Displaced Iraqi women and children sit near Kurdish Peshmerga fighters after escaping from the Islamic State-controlled village of Abu Jarboa. (Photo Reuters)
Shia forces in Iraq aim to cut off the western supply route used by Islamic State group out of Mosul on Thursday, the leader of the largest militia told Iraqi television.
"Today, God willing, is the completion of the first stage of the Hashid (Popular Mobilisation) operations - that is cutting the supply route of the enemy between Tal Afar and the Muhalabiya district, reaching to Mosul," Hadi al-Amiri, the leader of the Badr Organisation said.
Badr is the largest militia in the Popular Mobilisation umbrella group of Shia forces.
Amiri said the militias also intended ultimately to cut off the main highway between Mosul and Tal Afar, but said that the Muhalabiya route was the priority because it was the one used by the militants since they took over Mosul two years ago.
"This is the area Daesh (Islamic State group) entered Mosul from," he said.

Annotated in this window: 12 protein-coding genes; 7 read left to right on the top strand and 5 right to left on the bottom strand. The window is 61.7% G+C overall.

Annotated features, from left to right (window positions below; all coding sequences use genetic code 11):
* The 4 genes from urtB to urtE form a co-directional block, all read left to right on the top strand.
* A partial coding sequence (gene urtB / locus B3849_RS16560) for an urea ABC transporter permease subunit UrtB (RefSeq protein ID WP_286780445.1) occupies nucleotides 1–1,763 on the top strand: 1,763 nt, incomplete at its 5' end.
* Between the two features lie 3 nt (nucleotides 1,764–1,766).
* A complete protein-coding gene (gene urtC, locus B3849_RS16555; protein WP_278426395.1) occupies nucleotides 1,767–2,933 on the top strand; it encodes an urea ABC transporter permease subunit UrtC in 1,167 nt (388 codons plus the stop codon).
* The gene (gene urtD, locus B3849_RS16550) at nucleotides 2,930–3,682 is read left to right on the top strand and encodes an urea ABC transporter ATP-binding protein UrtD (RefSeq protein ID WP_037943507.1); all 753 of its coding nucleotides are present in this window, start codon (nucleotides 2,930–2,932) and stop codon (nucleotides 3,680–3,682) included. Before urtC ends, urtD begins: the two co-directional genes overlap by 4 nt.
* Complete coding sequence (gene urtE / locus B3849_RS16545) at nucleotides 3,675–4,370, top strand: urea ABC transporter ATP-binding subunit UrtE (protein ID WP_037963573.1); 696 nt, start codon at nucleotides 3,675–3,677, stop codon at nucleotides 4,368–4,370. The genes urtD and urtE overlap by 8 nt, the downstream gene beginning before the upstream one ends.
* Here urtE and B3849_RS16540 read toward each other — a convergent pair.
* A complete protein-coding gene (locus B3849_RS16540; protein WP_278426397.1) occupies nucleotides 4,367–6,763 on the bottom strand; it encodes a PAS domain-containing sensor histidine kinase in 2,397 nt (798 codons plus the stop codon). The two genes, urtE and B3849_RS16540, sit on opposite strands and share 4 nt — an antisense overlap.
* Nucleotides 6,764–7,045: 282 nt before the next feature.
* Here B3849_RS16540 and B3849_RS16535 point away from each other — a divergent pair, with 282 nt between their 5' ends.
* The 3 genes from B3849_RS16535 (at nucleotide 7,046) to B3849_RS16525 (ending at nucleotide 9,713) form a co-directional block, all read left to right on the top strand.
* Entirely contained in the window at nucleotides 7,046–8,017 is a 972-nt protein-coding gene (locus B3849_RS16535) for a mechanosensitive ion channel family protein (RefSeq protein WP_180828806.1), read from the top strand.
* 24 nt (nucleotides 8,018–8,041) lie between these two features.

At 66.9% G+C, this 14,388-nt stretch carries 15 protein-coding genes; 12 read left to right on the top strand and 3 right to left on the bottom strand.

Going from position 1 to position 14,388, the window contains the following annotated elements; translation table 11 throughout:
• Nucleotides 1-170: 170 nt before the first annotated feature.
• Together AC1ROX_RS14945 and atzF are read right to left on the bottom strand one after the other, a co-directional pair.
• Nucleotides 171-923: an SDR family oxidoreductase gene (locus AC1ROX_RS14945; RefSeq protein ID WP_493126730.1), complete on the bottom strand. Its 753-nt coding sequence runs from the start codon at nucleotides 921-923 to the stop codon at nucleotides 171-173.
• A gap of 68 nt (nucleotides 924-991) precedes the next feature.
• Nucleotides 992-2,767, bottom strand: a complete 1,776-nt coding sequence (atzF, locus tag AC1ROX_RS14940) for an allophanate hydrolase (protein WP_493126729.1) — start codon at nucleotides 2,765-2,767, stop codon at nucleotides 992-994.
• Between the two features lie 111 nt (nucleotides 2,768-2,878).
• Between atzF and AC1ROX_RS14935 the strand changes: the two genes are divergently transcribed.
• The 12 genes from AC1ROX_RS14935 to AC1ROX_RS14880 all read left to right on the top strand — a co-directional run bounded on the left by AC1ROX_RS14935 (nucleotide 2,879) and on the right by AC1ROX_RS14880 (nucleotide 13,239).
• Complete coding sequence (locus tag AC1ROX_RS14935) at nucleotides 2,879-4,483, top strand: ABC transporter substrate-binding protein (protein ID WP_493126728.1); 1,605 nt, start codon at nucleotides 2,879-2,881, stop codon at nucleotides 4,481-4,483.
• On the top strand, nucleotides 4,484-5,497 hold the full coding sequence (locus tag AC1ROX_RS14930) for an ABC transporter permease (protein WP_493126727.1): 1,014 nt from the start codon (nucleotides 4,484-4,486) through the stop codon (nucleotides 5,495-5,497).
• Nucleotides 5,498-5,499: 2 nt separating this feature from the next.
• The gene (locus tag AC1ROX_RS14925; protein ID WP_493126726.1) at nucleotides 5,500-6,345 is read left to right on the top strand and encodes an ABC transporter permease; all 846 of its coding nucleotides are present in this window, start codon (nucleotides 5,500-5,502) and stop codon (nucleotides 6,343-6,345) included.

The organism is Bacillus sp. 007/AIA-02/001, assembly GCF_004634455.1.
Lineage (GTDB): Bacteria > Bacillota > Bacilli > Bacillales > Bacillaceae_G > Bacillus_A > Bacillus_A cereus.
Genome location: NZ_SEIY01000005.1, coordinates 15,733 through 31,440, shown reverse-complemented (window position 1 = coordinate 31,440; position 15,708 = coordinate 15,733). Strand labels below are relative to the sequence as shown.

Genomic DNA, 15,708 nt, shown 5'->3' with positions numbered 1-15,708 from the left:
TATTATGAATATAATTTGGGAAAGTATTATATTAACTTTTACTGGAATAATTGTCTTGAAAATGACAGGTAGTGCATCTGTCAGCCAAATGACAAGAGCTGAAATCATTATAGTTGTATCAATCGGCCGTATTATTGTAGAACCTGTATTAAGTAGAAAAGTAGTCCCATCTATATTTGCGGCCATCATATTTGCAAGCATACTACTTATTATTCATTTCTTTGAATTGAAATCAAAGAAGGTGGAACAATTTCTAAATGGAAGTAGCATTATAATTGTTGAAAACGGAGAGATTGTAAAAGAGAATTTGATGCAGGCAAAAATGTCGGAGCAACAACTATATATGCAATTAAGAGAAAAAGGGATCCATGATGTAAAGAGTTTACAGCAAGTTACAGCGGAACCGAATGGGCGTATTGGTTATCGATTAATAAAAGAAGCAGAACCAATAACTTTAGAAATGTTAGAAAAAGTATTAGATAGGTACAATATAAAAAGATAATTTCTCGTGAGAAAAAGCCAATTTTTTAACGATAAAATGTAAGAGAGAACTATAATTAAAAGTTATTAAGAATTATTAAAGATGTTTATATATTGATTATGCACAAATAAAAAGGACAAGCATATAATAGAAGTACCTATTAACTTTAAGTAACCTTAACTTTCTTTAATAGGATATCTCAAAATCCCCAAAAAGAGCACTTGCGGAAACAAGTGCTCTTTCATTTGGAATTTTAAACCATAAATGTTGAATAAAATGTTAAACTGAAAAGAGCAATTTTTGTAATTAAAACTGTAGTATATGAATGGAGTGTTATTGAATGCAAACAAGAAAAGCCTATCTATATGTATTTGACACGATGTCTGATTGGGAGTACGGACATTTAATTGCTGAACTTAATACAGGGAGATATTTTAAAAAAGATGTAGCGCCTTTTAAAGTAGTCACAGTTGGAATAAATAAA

"Severing this road means to completely cut off the enemy's supply lines and surround them."
Tal Afar lies about 55 km (35 miles) west of Mosul, on the way to Islamic State-controlled regions of neighbouring Syria.
Cutting off the western side of the city will leave Islamic State group enclosed on four axes.
The army, security forces and Kurdish peshmerga forces have been advancing from the south, east and north of Mosul since launching an offensive to recapture the city on Oct. 17.
They were joined five days ago by the Popular Mobilisation forces, which launched their offensive towards Tal Afar on Mosul's western flank.